The Names and Shapes of Things

Description

Bandicoots, wombats, and numbats surely do look as you would expect anything with such a name might, and there’s something wondrous about that. Musings and poem on how the world appears from silence, John Tarrant Roshi.

This is how the world appears from silence:

I’m writing an introduction for a catalogue of Mayumi Oda’s goddesses. Also thinking about wombats, because I’m often thinking about wombats.

Tess Beasley is thinking of names. 

She says, “James Hillman thinks that names for things arise in response to the thing itself, ‘thud’ or perhaps ‘Mayumi.’ Bandicoots, wombats, and numbats surely do look as you would expect anything with such a name might, and there’s something wondrous about that.” 

Dog is another such word.

Tess used to see a red haired woman with her lover, but the woman comes out alone now onto the red brick fire escape on the Lower East Side.

The names and shapes of things—

She sits high
on the fire escape, as on the cliffs of Dover,
gazing out toward France.

Symmetrical, round,
and shaped like the cosmos,
dahlias have a lot to live up to.

Back and forth, the steller jays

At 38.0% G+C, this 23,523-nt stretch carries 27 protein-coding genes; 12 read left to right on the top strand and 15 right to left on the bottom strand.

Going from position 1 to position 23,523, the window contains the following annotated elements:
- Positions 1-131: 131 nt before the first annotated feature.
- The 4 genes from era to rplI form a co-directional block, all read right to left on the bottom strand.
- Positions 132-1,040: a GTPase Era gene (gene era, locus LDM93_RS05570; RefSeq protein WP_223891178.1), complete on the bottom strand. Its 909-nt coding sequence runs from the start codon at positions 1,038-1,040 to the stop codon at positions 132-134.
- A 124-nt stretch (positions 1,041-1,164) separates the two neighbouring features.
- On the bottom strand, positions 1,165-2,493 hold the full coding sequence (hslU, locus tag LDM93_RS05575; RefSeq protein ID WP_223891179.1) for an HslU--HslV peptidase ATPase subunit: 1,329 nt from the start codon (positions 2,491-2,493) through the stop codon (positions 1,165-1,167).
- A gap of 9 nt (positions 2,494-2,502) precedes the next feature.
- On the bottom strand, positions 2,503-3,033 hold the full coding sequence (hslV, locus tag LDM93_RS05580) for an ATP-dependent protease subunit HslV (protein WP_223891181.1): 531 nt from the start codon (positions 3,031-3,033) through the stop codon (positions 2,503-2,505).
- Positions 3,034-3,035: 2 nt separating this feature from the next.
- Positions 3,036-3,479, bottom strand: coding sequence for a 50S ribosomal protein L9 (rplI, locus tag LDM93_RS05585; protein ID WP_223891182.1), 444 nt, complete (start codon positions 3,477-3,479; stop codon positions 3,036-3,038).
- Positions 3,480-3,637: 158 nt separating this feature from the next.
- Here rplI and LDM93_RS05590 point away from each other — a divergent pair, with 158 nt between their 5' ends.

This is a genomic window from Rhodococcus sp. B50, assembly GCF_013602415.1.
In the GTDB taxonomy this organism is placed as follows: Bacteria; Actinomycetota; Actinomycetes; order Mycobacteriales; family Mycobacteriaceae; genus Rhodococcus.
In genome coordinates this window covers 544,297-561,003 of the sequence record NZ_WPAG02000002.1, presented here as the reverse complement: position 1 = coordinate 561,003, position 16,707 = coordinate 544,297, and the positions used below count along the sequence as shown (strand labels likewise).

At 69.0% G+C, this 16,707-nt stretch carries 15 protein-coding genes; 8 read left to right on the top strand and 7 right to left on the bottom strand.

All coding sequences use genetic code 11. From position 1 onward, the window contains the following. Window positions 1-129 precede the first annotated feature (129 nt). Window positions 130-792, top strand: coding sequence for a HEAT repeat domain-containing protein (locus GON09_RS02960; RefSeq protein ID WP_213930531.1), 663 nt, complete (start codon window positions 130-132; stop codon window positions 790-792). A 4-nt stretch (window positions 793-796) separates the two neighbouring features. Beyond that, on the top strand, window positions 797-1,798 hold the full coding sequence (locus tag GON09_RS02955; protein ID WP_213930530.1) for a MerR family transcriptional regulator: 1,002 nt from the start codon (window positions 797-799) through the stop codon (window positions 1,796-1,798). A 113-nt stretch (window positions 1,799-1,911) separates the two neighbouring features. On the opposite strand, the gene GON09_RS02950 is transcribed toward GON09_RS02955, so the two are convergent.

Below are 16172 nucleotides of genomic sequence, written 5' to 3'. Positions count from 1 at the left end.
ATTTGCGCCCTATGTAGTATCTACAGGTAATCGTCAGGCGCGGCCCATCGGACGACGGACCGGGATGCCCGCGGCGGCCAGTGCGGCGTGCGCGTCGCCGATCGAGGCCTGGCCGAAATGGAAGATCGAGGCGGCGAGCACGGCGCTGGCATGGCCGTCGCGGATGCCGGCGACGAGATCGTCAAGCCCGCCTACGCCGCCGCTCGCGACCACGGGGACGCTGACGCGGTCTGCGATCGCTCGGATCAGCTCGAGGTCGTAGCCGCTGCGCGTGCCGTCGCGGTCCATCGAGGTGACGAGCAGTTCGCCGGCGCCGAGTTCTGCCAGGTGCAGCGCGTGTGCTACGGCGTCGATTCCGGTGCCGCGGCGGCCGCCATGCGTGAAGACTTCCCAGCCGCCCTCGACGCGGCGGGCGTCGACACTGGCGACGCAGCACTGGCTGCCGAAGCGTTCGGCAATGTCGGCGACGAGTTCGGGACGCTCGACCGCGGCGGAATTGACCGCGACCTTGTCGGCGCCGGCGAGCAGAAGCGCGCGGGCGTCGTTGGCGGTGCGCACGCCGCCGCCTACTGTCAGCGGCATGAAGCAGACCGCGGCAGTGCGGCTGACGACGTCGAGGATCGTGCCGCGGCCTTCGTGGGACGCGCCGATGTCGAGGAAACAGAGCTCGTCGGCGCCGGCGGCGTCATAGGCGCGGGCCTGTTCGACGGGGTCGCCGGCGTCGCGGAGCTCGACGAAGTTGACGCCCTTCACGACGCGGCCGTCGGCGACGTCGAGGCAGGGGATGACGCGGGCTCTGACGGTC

chase the hawk, but the afternoon stops
and I have stopped.

The secret is
the lemon tree glowing
in the moonlight.

Under the new moon, I stepped out
over still warm flagstones
and onto the path between the persimmon and the raspberries…  

Bare feet in the dark,
grass scratching, leaves rustling,
tree frogs singing together

White roses in moon light—
the feeling that a door
waits in front of me

In the warm night
the scent of mint
speaks for all the plants

Sea fog, frogs,
dahlias, moon sickle and shadows—
I have always been here.

The sound of fog dripping
from the maple
makes the night sweeter,
makes the night run slower,
makes the night stranger.

I dream my old collie dog
jumps on my chest, and think that
she must dream of me too.

—John Tarrant